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Writer’s Block

noun

a usually temporary condition in which a writer finds it impossible to proceed with the writing of a novel, play, or other work.

noun

an inability to write; “he had writer’s block; the words wouldn’t come”

People go on about the fear and anxiety aspect of writer’s block which can impact upon writing greatly, but it can also be something as simply as temporary writer’s block when the words and ideas just don’t seem to flow or gel, and it’s difficult to get your mind in gear, to trust yourself and your abilities and get something down on paper. I don’t think there is such a thing as long term writer’s block – namely because it is an age old fact among us writer’s that ‘inspiration’ does not simply come – there is no lightning flash of inspiration that comes cascading down from heaven into our creative minds. It is our creative minds that finds the inspiration, by reading something in a book, observing an interesting character, listening to a story, hearing a snippet of someone’s conversation on the train, or as they walk by, or even watching something on tv. In short we have to work on our creative imaginations to spark the ever illusive ‘inspiration’.

So from my research (and my own experience), I can conclude that there is really only a few solutions to long term writer’s block:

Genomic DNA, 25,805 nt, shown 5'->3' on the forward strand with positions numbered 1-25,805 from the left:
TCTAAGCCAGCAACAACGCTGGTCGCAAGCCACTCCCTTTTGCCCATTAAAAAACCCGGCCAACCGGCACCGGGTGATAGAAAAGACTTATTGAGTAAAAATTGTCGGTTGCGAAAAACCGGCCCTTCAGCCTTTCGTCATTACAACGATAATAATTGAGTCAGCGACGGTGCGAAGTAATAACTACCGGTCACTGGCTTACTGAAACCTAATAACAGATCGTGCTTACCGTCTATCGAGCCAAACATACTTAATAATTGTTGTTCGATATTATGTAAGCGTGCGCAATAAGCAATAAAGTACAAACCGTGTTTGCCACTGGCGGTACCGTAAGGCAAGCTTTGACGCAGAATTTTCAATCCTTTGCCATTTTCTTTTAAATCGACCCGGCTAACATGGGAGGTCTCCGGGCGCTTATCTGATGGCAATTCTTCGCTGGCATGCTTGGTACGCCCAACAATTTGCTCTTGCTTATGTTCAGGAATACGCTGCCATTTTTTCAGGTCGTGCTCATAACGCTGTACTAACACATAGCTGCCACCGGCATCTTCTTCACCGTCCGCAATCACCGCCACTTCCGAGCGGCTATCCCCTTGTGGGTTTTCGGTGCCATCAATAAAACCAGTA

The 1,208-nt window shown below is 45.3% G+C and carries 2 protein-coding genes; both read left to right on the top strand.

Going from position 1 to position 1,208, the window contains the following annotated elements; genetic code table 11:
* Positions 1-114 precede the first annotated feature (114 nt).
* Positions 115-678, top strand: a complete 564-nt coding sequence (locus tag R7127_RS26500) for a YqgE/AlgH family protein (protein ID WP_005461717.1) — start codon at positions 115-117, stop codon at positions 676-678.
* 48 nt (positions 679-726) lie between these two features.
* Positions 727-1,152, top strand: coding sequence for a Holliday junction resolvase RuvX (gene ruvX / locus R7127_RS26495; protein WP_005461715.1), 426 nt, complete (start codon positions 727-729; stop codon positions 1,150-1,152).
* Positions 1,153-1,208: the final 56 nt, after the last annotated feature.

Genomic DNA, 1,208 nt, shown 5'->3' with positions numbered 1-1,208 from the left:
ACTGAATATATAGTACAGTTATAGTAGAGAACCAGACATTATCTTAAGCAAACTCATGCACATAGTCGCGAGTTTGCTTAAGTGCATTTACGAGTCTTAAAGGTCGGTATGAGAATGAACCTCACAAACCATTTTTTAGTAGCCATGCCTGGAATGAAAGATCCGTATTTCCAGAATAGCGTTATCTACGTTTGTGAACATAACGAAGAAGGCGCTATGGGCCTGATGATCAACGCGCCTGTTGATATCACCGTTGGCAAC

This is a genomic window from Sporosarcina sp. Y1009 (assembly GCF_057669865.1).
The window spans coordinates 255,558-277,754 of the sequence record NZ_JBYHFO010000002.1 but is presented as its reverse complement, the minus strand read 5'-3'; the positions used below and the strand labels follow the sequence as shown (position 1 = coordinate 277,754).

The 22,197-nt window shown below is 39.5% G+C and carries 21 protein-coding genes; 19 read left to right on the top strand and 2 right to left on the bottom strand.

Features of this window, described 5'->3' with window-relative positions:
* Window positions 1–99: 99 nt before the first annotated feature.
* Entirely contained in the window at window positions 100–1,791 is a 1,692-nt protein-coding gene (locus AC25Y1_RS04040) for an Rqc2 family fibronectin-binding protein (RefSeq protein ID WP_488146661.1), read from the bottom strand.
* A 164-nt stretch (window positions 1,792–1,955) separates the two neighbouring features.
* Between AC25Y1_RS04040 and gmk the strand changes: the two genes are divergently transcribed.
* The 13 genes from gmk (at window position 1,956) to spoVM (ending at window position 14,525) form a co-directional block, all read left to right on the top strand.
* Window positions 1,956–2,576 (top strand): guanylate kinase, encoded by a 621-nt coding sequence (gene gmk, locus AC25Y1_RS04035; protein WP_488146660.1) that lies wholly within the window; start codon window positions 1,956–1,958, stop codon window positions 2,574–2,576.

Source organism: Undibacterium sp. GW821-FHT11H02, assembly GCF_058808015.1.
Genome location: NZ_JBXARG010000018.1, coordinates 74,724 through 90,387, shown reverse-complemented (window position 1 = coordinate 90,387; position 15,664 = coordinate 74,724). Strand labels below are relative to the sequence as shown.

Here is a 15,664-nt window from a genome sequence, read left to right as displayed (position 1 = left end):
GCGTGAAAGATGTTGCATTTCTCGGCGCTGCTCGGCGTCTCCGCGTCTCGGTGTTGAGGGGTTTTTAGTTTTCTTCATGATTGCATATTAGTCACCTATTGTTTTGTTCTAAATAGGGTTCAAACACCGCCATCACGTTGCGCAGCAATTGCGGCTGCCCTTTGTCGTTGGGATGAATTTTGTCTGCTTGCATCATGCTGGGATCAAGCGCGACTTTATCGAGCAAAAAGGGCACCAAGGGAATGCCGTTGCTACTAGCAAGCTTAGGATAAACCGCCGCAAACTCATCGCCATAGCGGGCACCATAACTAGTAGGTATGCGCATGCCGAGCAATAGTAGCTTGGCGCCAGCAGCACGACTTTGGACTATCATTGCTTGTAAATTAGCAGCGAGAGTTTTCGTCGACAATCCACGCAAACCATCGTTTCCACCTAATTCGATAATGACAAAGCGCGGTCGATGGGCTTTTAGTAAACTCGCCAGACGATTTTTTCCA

One of the main things is to calm down, and let all the fear and anxiety, and countless frustration at having your brilliant creativity stumped and – forget about it! Don’t let it bother you. Thinking too much about something and you’ll feel it slip further away.

So turn off the computer, put down your pen and get out there into the world. Staring at the same four walls, a blank screen, or a fresh, crisp piece of paper will not help matters. But you never know when the cycle of writer’s block will end (for it is a cycle – writer’s block, then fear, panic, frustration, so further writer’s block). (for writer’s block begets writer’s block).

And if you think about the need to feel guilty for ‘neglecting’ your work – then think on it as research; or more actively you can read a book, whether related or not to your project – which will help to relax you and open your mind to new words and expressions, an essential part of a writer’s developing tool box. Again you can to stem off the ‘guilt’, call it research; expanding your mind.

For shorter term writer’s block,

I believe there are more ‘active’ things you can do. If you get up in the morning and get set up to write, with the same materials, in the same place, with the same research by your side, you may know what you want to say, where you want the story/project to go next, but for some reason it just isn’t coming….

Then what I do is: